It wasn't that he sat back and did nothing after briefly disappearing from the public eye. He immersed himself in several businesses, becoming chair of a new bloodstock company and investing in Webdoctor, an online medical service. Soon, he will also chair a residential business development company in Wexford and Cork. But it wasn't enough.
Before quitting Newstalk and his role alongside Matt Cooper on Virgin Media, he'd been fed up with all the time away from the family home in Wexford, where he lives with his wife, Deirdre. When the long-running litigation with AIB over their property in Enniscorthy was finally resolved, he no longer needed to work day and night in the capital, so he moved home full-time.
The couple are married 35 years and he regularly gushes about the woman he calls his "soulmate". In an autobiography published in 2014, he confessed to having had an affair - but now, at 61, he seems enormously grateful that the marriage survived.
"All the kids are reared and working away and it's great to see them at Christmas and special occasions, but ultimately the rewards of staying together are unbelievably positive. So many political friends went through marital break-ups. I have to say that both from a monetary point of view - paying for two households - and from a kid's point of view, by God, forgiveness and reconciliation is well worth it. There might be more thrill-seeking and adrenalin from affairs but there are rewards in keeping at it.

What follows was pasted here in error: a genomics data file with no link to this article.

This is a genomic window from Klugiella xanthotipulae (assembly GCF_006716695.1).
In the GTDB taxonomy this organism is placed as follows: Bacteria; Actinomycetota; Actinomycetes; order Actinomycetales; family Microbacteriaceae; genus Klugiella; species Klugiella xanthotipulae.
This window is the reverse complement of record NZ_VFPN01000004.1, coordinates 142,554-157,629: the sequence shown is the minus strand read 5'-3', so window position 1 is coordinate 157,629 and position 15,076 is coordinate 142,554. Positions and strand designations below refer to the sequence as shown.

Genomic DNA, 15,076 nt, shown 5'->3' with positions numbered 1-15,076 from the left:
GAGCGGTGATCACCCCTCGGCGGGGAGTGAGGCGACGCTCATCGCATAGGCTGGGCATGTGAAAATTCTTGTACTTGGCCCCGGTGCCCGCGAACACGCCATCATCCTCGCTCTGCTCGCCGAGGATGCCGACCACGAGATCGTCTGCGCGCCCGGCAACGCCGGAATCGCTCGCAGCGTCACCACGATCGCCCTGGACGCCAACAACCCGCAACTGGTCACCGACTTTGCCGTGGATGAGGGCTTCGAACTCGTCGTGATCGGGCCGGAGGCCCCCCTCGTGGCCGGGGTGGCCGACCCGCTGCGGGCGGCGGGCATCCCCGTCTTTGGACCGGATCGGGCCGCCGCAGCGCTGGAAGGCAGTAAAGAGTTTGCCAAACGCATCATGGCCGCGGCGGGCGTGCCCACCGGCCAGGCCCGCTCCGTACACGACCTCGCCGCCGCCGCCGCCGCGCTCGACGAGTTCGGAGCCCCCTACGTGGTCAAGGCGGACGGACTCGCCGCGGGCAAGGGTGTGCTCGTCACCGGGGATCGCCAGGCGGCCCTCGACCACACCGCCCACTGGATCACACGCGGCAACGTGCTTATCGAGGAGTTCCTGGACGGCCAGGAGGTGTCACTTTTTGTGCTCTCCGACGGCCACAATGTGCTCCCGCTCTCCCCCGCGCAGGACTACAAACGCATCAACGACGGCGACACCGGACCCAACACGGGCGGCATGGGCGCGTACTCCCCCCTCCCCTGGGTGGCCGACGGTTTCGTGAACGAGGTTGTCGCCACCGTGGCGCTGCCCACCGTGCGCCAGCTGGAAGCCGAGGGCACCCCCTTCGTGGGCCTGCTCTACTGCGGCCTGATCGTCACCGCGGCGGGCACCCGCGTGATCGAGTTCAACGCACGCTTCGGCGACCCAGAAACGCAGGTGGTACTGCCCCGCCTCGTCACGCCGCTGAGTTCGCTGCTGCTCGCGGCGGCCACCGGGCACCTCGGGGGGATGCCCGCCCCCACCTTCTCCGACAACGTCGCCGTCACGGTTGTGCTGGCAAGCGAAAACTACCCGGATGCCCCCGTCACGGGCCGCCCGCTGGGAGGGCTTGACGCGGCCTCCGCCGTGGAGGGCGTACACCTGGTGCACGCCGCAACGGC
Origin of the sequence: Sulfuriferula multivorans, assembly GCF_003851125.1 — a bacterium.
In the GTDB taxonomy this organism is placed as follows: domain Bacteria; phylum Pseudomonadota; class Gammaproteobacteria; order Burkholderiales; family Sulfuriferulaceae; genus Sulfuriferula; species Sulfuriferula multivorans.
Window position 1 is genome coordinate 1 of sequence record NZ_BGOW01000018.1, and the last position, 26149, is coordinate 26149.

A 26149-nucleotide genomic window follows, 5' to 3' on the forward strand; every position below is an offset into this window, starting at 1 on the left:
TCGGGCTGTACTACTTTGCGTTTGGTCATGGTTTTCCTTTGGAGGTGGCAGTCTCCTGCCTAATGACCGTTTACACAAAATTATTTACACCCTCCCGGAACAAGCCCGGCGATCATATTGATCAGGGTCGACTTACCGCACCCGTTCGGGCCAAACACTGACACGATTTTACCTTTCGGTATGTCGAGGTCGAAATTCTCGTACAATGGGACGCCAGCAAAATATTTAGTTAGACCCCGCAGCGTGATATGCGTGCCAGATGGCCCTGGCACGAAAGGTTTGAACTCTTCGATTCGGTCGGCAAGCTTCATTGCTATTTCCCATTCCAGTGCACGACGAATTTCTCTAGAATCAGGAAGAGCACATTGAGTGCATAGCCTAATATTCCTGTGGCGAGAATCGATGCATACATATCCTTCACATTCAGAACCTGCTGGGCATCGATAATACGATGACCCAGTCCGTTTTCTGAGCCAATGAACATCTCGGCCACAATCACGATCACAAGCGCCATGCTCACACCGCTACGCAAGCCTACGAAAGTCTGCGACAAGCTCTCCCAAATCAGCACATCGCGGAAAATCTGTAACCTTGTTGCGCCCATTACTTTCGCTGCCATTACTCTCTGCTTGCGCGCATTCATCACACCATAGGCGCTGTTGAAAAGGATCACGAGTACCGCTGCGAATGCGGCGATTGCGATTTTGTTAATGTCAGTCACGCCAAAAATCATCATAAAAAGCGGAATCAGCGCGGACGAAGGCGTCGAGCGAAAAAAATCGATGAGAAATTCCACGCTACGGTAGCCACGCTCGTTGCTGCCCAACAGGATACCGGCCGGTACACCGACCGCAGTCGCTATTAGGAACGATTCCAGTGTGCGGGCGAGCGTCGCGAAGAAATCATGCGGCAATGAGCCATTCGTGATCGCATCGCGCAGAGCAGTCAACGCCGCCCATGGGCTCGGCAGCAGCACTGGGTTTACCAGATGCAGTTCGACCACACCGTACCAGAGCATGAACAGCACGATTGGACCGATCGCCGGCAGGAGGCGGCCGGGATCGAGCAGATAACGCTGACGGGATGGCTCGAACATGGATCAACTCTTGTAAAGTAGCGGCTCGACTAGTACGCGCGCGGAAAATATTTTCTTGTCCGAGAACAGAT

"So look, I know monogamy is only for swans, and I know that there are times of your life when you are particularly full of testosterone and virile and maybe you are resisting a mid-life crisis, but the fact of the matter is that I am so glad we stuck together.
"Life goes on. Life grindingly goes on," he laughs, "and if you let it go on there are maximum rewards."
Why did he have the affair? "A million and one things. Boredom, drink, excitement, physical… it's the same for everybody else, it's not just me. But the number one reason was immaturity."
He's keen to change the subject but doesn't duck a final question: why did his marriage survive when infidelity destroys so many others? He turns serious: "Because we are desperately in love with each other."
We move on to Golfgate and he isn't long emptying both barrels. He retired - well, supposedly - three weeks before the scandal erupted in Connemara, so he never had the chance to air his views publicly. He says the backlash and the demand for resignations among those who attended the ill-fated dinner made his blood boil.